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The cost of a no-deal Brexit

December 7, 2020

Brexit negotiations have once again stalled with less than a month until the United Kingdom is scheduled to leave the EU single market. DW breaks down what's at stake for both economies.

A two euro and a one pound coin sit on top a banknote depicting Britian's Queen Elizabeth
Image: Reuters/P. Noble

After a tense weekend of endgame negotiations, a post-Brexit trade deal between the UK and the EU has once again stalled over final issues such as fishing laws. The UK is set to leave the EU single market and customs union on December 31. A no-deal agreement would spell tough times ahead for both sides.

No more special treatment

As an EU member, the UK is part of a seamless trading system comprising a single market of over 450 million European consumers. The EU is currently the UK's largest trading partner, accounting for 43% of all UK exports in 2019, according to government figures.

If a new agreement is not reached, starting on January 1, 2021, trade between the EU and UK will fall back on rules and tariffs established by the World Trade Organization in 1995. The UK will have to start paying tariffs on imports from the EU, and vice versa.

Increases in tariffs on food could push up grocery prices for British consumers. Supermarkets can expect an additional cost of 3.1 billion pounds ($4.1 billion, €2.4 billion) a year, according to the British Retail Consortium, with around 85% of food imported from the EU charging tariffs of at least 5%. Textiles, animals and animal products, and food and beverages are among the import categories where prices are expected to rise the most, with projected import price increases of at least 20%.

British carmakers would face tariffs of 10% on all auto exports to the bloc, as much as €5.7 billion ($6.92 billion) a year, while dairy exporters in the UK are looking at a 35.4% tax on goods.

Markets cut off

The UK's service sector, which accounts for some 80% of the country's GDP, will lose the right to cater to EU clients. In order to maintain access to this market, companies may be pushed to set up offices in the EU, as some already have. Many may be required to have their professional qualifications re-accredited by authorities within the EU should they wish to maintain operations there.

The UK would also be cut off from the EU's energy market.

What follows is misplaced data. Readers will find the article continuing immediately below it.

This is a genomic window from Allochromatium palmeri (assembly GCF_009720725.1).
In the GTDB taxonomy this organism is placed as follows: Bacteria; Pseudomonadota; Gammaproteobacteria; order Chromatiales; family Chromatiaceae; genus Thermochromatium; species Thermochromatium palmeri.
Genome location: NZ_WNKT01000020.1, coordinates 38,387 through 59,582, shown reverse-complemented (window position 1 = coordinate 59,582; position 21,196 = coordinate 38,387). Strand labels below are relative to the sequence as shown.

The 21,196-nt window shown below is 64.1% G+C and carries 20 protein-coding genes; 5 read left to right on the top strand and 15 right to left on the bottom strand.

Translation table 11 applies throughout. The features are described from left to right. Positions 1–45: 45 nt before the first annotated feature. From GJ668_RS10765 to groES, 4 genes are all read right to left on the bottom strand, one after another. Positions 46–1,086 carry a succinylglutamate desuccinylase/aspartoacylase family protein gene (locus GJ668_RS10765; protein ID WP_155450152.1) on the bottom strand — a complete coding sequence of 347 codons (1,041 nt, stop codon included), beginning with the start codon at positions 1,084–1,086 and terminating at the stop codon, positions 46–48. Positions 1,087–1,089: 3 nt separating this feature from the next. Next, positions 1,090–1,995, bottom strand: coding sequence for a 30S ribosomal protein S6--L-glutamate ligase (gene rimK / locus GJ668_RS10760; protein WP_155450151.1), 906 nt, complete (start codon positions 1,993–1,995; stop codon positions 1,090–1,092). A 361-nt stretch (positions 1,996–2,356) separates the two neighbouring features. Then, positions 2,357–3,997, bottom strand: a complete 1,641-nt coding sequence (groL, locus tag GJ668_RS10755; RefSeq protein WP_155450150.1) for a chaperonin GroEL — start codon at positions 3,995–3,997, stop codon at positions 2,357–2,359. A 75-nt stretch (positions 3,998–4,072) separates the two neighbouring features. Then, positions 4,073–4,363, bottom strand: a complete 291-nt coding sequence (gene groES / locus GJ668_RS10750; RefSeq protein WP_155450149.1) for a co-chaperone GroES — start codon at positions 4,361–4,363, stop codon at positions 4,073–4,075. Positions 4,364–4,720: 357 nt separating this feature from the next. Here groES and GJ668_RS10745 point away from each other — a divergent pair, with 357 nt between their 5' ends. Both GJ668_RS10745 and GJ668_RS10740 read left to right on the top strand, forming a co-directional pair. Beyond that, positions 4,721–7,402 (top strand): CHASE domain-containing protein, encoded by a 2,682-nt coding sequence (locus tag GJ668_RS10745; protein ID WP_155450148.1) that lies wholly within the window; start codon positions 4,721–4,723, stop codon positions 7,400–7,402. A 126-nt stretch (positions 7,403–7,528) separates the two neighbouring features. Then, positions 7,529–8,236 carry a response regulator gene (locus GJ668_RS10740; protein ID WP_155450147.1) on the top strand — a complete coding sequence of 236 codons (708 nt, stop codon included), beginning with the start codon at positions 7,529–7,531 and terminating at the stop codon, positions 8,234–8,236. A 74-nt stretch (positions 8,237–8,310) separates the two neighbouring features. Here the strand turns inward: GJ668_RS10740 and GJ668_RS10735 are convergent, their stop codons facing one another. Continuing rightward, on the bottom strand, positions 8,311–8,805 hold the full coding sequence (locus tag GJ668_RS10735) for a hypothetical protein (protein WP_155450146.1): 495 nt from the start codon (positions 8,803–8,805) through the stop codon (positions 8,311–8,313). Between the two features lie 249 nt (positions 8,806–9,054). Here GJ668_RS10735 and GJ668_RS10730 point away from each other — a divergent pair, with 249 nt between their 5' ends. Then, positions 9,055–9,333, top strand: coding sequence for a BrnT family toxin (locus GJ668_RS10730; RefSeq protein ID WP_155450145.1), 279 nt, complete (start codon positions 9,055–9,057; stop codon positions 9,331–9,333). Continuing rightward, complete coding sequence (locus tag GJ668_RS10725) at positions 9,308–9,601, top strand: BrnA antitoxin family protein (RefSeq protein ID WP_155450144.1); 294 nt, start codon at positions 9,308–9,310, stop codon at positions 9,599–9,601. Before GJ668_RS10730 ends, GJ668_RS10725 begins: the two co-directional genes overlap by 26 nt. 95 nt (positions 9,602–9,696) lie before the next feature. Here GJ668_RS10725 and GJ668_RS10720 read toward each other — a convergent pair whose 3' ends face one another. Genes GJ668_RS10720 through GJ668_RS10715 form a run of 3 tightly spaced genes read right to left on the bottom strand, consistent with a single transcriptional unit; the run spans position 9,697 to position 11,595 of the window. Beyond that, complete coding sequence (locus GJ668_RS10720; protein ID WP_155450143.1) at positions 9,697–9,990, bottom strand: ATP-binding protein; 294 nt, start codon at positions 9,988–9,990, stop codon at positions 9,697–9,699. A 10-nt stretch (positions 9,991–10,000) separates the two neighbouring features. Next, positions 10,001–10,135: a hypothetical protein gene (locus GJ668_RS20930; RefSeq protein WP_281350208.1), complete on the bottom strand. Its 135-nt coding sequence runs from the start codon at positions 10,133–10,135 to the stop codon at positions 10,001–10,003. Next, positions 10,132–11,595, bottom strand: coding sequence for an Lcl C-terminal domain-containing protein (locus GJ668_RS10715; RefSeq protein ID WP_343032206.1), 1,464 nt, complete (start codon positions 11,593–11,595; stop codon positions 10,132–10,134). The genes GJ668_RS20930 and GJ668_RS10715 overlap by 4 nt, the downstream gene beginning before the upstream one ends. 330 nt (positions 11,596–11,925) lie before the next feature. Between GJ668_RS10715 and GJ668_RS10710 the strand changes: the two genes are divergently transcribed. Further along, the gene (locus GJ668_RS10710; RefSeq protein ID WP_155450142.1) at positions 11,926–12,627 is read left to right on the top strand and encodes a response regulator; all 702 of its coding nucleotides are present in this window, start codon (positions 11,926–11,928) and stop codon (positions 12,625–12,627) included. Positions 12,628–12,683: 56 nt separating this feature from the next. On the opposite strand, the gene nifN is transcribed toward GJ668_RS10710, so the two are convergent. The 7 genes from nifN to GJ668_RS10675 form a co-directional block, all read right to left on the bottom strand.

Germany-based financial services provider Allianz predicts the UK will experience an overall increase in import prices of 15%, triggered by higher tariffs, a forecasted 10% depreciation in the value of the pound, as well as increased supply chain and administrative hurdles. Analysts have forecast a 5% drop in British gross domestic product (GDP) and a 15% drop in total exports.

A test for EU leadership

Difficulties will go both ways, of course. Cutting the EU off from a market of some 65 million British consumers, a no-deal Brexit could cost the bloc as much as €33 billion in annual exports. Germany would be hit the hardest (€8.2 billion), followed by the Netherlands (€4.8 billion) and France (€3.6 billion), representing over 10% of exports to the UK for each of the three countries.

A hard Brexit will also provide a negative answer to the question of whether the EU will be allowed continued access to British fishing waters. While the overall trade implications would be small, this would put at risk the livelihoods of European coastal communities that depend on fishing.

French fishers fear post-Brexit future

Eastern European economies like Poland that export heavily to the UK will also take a hard blow. These developments will raise questions about EU leaders' abilities to counteract the fallout. Economic relief for affected markets would require unanimous backing from the 27-member states, not an easy feat, as attempts to pass a coronavirus relief fund have proven.

The Irish border problem

For reasons of history, negotiators have sought to avoid re-establishing physical checkpoints along the border between Northern Ireland, which is part of the UK, and the Republic of Ireland, a member of the EU. As a workaround, the UK government had previously agreed to apply tariffs to goods that crossed the Irish Sea from Britain, an agreement it has since said it would go back on. The EU would then have to decide between establishing a physical border or leaving the route vulnerable to use by smugglers sneaking products into the EU.


Kristie Pladson
Kristie Pladson Business reporter, editor and moderator with a focus on technology and German economy.@bizzyjourno